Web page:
Can we raise children without controlling them?
Yes, there is a way. Columnist Kavita Srinivasan explains parenthood in the modern age
“I have to push them to swim or they wouldn’t do it,” a friend of mine recently confessed, after reading my last column about parenting not being a dictatorship.
“I had to take control,” she said. “They have to be water safe.”
It’s understandable — our need to make sure our children learn, grow, are water safe, healthy… the list goes on. The question is, HOW do we achieve this without them resenting us and wanting to run a mile away from our instructions?
It is possible to teach our children everything we want to WITHOUT
(a) making them feel controlled and
(b) most importantly, by preserving the most vital thing in any parent-child relationship: CONNECTION.
Pick three things you want to be firm about.
Children stop listening when we’re constantly imposing our opinion on them. Learn to say ‘YES’ more than you say ‘NO’. This way they will actually take you seriously. There are three things that I am firm about. Everything else is up for negotiation:
1) Screen time: Technology and social media are wonderful in many ways but not when they disconnect you from people and the world around you. It is important for our children to be bored and to learn from the natural world around them. Too much screen time can actually impede our child’s potential.
To a toddler (because I have one!): “I know you love watching xx. It is upsetting to stop. It is time to put it away. We can watch more tomorrow.”
How you can say this to an older child: “I know you love your video game. Play for a little while, yes. Too much playing is not great, like too much of anything is not great (sleep, exercise, work…). Can we agree on a time to stop and spend some time together? Let’s figure this out together!”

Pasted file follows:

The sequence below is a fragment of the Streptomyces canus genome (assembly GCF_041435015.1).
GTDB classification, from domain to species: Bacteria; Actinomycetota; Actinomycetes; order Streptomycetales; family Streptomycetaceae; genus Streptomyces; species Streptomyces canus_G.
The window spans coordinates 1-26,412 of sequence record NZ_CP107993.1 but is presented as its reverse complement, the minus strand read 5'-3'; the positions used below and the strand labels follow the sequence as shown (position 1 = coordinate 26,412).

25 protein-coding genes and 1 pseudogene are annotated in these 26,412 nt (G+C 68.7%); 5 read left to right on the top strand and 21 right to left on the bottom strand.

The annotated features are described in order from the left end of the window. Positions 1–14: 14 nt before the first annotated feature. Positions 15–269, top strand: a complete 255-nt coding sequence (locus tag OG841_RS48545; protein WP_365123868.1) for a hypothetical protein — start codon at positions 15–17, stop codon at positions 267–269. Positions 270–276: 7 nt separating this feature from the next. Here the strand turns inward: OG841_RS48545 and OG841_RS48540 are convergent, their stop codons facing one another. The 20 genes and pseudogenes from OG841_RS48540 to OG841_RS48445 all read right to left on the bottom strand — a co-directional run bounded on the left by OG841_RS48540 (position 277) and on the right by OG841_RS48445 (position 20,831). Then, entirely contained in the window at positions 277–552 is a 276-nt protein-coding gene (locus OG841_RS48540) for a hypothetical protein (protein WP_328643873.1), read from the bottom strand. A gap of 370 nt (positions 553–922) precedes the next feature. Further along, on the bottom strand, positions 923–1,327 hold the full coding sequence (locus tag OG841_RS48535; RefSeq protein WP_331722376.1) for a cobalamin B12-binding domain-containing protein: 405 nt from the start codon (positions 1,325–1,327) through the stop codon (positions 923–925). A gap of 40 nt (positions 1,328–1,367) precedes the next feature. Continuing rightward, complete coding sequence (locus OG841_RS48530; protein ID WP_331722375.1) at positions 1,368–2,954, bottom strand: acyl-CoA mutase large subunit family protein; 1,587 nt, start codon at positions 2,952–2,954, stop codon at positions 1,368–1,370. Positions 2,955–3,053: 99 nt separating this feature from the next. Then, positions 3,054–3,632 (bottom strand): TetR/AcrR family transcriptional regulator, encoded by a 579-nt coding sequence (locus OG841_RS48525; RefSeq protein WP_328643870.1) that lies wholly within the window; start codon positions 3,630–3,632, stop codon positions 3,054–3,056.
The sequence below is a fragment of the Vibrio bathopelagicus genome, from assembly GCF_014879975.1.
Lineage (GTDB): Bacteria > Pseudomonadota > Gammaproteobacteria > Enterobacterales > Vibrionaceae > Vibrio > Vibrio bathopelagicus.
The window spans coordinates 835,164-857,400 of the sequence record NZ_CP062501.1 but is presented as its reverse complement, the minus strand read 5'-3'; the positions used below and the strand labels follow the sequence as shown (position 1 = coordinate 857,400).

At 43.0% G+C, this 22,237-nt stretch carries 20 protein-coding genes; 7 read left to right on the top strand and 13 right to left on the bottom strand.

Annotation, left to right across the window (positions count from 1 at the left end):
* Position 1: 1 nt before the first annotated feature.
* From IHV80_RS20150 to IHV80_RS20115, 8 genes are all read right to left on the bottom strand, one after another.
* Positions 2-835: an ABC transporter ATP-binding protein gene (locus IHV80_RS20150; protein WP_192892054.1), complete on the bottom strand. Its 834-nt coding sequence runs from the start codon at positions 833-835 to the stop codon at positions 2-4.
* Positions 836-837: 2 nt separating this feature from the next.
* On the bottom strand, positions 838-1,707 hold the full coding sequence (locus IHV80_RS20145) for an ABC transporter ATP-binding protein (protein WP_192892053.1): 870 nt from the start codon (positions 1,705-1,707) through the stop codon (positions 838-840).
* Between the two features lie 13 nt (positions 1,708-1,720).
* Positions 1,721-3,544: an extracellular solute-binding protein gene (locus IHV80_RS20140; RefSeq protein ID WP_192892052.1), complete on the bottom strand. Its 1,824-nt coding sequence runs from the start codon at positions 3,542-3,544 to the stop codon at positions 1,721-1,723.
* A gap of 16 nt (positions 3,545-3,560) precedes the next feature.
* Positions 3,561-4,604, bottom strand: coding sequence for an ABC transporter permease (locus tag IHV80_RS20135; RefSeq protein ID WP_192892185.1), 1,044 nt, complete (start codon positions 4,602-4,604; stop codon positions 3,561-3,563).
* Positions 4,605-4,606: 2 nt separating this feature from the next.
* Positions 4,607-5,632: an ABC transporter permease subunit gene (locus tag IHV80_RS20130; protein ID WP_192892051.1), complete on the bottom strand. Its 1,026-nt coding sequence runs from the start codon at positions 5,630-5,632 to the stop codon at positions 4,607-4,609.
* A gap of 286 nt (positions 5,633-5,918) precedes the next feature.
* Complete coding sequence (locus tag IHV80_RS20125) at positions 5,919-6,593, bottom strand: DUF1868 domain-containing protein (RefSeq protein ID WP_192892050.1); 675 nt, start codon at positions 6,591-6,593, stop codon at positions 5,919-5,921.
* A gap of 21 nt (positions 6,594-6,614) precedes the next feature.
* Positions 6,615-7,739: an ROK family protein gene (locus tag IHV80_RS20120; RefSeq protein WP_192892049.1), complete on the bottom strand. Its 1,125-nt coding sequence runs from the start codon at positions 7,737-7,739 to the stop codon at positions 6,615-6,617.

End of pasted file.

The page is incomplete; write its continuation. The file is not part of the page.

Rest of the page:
The key: Collaboration and saying the word ‘NO’ as little as possible.
If they’re pushing back, repeat it over and over again whilst maintaining your calm. If they’re still not stopping, say the following:
“You’re having a hard time not stopping. I’m going to take the remote away. It’s okay to be upset. I am here with you.”
Keep repeating this. Hold your boundary. The key is to stay calm when they’re screaming. You are the confident leader of your home. You are the adult. Consistency is the key. Never give in.
2) Bedtime: Having a predictable bedtime routine is hugely important in emotionally regulating your child. Children like stability, children need predictability and they thrive on a mundane, regulated schedule. This is especially true for toddlers — their brains can’t cope with change. They do best when they know what’s coming next.
If there is pushback for bedtime:
“You’re having so much fun playing with that toy. It’s hard to say goodbye. It’s time for bed. We can play more tomorrow with anything you want.”
(Start with empathy, move to the boundary and finally, give them control.)
If they still persist:
“I know it’s very hard to put the toy down. Let me help you with that.”
With teenagers and older children, take a more collaborative approach.
3) Treating themselves (and by default, others) with kindness: This begins with us treating them kindly. It is also directly related to how we treat ourselves. It’s important to always be compassionate with ourselves — half our problems as adults stem from how little compassion we have for ourselves. If we change that voice in our children’s head, we give them a friend for life — themselves. Really, that is the only friend they will ever need.
Example: Your child hits another child.
Say: “You’re upset. You’re a good kid having some big feelings. It is not okay to hit. Come, my love. Something must’ve really upset you for you to behave like that. Let me hug you.”
Then, to the child that was hit: “That must have really hurt. How can I make you feel better? It is not okay that xx hit you.”
Turn to your child: “How can we make your friend feel better? Can we ask him?”
This is NOT encouraging them to hit someone. This is replacing the hurt with kindness and love. No one is bad; only feelings matter. But as always, the hard work begins with us. We need to regulate our feelings, maintain our boundaries and be kind to ourselves to show up for our children with calm, presence and compassion. Let’s begin now.